The Swan from Birds, Op.66 by John W. Duarte
This recording is from Arne Brattland’s first recording from 1987, Grieg, Duarte and Biberian.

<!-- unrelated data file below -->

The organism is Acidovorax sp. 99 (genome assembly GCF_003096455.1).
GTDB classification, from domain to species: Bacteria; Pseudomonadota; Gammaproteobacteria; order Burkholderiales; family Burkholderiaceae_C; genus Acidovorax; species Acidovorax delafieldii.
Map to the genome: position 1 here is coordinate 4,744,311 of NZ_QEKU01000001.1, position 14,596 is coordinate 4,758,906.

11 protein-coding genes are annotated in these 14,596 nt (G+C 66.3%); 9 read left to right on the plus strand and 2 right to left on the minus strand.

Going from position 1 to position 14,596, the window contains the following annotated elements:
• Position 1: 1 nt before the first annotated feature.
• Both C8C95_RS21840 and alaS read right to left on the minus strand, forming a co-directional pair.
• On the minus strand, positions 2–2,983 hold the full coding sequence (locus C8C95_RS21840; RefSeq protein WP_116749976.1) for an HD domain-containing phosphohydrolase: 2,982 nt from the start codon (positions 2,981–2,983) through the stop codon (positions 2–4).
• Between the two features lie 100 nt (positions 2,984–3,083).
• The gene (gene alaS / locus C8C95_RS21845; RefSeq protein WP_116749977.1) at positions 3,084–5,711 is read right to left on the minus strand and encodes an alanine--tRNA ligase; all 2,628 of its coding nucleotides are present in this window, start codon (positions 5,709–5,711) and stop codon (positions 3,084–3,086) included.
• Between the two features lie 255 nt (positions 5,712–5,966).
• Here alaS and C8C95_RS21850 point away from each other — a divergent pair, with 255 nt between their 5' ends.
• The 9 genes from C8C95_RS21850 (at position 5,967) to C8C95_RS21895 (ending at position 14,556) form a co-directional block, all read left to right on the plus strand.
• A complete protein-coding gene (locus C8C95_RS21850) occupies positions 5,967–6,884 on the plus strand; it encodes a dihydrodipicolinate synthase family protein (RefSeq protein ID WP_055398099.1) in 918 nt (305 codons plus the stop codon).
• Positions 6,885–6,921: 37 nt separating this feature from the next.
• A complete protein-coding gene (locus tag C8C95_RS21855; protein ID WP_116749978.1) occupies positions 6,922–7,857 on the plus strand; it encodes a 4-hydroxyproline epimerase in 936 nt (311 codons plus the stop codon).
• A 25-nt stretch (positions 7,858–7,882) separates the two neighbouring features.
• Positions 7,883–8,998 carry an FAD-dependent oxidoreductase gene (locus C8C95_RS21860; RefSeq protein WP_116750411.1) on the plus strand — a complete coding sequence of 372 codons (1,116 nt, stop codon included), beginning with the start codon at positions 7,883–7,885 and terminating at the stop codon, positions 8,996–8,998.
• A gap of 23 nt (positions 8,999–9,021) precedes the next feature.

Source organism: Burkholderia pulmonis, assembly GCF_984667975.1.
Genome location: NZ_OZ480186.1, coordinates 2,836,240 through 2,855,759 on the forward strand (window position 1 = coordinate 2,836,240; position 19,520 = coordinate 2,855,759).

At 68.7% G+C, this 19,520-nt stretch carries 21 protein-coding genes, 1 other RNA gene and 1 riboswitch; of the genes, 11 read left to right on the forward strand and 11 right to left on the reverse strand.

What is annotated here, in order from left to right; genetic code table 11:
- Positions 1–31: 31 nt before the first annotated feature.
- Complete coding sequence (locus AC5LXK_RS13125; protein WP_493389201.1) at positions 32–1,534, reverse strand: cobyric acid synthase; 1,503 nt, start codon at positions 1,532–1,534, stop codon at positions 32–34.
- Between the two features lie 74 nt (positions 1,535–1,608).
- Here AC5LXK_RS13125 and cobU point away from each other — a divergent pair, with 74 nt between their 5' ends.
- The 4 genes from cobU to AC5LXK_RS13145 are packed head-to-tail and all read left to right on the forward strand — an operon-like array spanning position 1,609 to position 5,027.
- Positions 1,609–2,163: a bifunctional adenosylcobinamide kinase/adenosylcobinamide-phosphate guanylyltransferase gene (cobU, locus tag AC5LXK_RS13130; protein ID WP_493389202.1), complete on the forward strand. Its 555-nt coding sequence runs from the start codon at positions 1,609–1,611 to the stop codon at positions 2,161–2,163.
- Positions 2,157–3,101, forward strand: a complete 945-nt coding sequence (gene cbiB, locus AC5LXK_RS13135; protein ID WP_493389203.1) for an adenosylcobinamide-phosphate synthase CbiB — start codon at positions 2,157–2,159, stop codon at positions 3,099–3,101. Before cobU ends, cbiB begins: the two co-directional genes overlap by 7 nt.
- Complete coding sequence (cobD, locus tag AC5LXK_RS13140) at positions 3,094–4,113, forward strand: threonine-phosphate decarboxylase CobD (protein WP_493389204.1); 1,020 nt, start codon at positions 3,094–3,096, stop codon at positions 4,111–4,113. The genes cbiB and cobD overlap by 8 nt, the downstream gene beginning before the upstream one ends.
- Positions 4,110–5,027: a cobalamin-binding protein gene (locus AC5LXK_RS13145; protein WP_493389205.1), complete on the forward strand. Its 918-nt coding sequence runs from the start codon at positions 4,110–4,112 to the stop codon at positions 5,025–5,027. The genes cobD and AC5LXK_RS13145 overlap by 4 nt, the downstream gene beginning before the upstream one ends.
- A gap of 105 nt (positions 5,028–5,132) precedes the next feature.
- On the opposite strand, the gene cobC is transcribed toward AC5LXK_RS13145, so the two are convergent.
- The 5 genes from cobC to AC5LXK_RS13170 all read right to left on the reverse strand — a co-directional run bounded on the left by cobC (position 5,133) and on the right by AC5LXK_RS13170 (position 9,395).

Birds, Op. 66 was written in response to a commission from the Italian music publishing house of Zanibon. Composers have portrayed birds since early times, which, since most birds sing, is hardly surprising. However, in very few cases (that of the cuckoo is one) is birdsong clearly enough defined to permit its translation into musical sounds that may be used thematically. In this Suite the birds are sketched, not in terms of their song but of their characteristic behaviour or “image”. The swallows soar and swoop gracefully, and in the campanella effects (the notes of scales played on different strings, so that their sounds overlap) one may imagine that they are flying near a church tower, one of their favourite habitats. The swan does not sing (only, it is said, just before it dies) but it does float serenely on the water, with dignified grace; this is portrayed in the opening and closing sections, the gently undulating bass line suggesting similar movement of the water. In the middle section the swan moves more animatedly, causing the water to do likewise. Over and above these things, the melody seeks to capture the beauty of line and the sadness we associate with the swan. Sparrows are gregarious, unpredictable in their movements, quarrelsome and self-assured (“cocky”); the final movement conveys all these characteristics.
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